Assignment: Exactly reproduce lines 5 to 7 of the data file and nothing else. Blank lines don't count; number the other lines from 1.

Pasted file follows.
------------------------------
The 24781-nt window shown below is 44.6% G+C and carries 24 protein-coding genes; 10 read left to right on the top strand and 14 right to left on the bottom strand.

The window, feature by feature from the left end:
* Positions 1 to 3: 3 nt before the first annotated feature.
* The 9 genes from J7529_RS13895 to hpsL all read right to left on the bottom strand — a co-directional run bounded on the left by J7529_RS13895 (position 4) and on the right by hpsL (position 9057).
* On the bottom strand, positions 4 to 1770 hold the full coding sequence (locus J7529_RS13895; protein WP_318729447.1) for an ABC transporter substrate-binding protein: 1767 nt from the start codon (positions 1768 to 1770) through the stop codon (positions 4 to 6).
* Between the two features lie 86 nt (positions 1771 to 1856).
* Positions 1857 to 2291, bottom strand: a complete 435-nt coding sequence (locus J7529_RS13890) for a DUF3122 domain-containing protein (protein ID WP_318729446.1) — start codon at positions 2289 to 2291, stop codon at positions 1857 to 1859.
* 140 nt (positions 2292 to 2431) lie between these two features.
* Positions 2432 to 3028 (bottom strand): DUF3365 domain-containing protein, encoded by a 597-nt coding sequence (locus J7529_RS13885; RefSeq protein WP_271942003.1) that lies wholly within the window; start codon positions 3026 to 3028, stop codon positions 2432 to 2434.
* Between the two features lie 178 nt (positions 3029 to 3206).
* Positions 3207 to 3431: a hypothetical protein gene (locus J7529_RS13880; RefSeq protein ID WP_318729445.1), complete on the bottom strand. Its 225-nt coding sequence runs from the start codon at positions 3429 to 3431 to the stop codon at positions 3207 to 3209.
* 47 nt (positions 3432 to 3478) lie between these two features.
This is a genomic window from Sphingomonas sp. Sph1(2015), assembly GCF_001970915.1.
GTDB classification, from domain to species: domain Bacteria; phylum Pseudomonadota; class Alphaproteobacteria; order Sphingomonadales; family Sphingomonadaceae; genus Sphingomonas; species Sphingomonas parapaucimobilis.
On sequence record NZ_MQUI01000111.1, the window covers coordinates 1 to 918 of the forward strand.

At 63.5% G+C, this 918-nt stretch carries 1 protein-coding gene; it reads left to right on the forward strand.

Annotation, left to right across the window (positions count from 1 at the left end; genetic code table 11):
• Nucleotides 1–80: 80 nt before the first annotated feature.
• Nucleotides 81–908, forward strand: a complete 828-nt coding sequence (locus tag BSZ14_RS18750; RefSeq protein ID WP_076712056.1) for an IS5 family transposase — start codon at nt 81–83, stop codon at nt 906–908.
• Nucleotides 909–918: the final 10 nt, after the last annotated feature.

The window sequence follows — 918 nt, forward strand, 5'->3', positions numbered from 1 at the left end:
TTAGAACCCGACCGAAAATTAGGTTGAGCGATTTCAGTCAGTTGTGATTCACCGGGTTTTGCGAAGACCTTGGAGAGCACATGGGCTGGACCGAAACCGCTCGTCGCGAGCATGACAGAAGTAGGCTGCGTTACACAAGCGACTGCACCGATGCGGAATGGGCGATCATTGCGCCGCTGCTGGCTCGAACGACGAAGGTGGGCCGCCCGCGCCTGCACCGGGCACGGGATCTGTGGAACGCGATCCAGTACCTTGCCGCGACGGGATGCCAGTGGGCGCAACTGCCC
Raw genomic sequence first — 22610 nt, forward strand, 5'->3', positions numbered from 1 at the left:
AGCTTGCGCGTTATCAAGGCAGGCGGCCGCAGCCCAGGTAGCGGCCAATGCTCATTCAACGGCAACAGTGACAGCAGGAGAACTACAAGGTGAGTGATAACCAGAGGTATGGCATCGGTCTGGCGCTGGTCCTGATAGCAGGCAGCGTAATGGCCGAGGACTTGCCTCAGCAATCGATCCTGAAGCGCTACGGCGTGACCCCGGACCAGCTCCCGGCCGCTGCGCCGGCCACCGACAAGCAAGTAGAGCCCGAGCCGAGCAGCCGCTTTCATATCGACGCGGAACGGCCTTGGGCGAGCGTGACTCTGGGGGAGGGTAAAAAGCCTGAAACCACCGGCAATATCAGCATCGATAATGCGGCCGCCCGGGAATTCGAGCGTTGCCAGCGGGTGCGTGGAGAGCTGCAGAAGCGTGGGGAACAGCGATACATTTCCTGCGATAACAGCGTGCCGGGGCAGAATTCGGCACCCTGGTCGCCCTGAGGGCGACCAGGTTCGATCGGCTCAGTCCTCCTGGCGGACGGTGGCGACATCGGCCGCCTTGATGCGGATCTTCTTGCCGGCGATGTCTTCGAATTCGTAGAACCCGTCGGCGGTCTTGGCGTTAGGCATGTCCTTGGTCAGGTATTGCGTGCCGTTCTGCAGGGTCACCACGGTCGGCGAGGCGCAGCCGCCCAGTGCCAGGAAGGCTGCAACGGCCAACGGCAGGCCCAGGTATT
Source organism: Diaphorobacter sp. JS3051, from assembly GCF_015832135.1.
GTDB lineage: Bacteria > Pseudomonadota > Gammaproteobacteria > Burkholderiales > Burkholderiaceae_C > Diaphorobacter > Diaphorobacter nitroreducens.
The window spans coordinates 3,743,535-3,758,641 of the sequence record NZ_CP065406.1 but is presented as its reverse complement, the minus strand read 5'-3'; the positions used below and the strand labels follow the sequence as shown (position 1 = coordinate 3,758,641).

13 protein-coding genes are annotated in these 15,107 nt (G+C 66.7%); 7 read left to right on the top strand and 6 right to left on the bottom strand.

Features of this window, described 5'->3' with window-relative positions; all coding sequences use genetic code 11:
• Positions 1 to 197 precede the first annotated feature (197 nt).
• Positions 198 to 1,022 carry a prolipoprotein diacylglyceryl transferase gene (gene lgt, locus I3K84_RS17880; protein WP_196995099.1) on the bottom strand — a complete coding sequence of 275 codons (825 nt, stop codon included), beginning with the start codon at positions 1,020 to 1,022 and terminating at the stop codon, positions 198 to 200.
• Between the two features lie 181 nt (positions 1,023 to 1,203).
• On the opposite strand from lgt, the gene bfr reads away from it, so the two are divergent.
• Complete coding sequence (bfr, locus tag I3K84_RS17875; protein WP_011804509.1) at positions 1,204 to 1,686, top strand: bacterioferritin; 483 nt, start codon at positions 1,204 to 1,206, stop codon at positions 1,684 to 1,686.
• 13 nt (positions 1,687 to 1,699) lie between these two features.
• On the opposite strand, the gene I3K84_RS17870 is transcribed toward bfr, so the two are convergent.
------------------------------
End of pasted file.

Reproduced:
* On the bottom strand, positions 4 to 1770 hold the full coding sequence (locus J7529_RS13895; protein WP_318729447.1) for an ABC transporter substrate-binding protein: 1767 nt from the start codon (positions 1768 to 1770) through the stop codon (positions 4 to 6).
* Between the two features lie 86 nt (positions 1771 to 1856).
* Positions 1857 to 2291, bottom strand: a complete 435-nt coding sequence (locus J7529_RS13890) for a DUF3122 domain-containing protein (protein ID WP_318729446.1) — start codon at positions 2289 to 2291, stop codon at positions 1857 to 1859.